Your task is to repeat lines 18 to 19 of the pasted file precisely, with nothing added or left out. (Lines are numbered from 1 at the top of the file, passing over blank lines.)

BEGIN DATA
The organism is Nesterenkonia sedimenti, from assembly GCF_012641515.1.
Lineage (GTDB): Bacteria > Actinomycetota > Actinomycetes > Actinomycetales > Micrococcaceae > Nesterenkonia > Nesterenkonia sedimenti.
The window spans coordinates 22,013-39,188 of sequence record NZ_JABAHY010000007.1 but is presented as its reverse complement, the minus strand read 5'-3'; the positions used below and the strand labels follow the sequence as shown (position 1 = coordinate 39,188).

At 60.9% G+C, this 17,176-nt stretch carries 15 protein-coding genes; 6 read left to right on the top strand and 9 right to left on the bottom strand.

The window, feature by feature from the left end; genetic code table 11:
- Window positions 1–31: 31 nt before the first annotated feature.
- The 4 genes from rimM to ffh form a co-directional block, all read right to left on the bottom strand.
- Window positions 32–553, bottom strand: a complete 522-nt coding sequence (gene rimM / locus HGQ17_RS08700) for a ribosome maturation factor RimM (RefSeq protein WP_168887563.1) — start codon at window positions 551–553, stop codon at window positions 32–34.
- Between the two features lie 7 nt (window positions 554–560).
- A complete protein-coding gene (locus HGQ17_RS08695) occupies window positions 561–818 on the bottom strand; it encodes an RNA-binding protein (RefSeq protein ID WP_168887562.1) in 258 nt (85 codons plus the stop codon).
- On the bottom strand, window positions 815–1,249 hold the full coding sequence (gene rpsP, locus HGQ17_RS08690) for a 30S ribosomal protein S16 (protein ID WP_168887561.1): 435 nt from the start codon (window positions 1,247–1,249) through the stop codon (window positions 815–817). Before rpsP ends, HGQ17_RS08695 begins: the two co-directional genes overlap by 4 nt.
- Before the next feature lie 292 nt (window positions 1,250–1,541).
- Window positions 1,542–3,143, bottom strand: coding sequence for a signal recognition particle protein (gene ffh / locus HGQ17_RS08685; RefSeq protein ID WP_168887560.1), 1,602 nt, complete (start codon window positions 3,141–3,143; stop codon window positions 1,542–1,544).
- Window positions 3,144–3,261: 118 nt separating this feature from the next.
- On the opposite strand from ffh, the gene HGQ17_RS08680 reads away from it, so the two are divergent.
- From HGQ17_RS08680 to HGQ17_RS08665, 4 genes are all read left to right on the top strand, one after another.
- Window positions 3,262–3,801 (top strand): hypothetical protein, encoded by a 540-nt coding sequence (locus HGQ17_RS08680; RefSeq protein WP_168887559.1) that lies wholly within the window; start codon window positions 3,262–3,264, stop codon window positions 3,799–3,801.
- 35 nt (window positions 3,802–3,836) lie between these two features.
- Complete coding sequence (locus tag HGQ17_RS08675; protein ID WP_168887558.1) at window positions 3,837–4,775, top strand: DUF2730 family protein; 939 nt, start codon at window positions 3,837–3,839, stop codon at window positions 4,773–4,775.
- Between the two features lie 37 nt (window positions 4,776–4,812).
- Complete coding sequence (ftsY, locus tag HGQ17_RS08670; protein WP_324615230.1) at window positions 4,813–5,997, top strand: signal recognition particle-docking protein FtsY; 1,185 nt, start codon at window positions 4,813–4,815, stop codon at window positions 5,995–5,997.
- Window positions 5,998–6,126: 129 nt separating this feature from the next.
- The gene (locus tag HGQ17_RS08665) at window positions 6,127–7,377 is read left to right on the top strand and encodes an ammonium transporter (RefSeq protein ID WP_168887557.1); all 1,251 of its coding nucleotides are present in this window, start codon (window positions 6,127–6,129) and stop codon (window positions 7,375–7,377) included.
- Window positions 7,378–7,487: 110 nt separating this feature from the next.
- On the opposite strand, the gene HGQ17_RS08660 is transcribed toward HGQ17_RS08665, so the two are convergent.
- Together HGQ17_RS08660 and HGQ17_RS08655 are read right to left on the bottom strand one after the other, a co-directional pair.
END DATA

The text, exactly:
- 35 nt (window positions 3,802–3,836) lie between these two features.
- Complete coding sequence (locus tag HGQ17_RS08675; protein ID WP_168887558.1) at window positions 3,837–4,775, top strand: DUF2730 family protein; 939 nt, start codon at window positions 3,837–3,839, stop codon at window positions 4,773–4,775.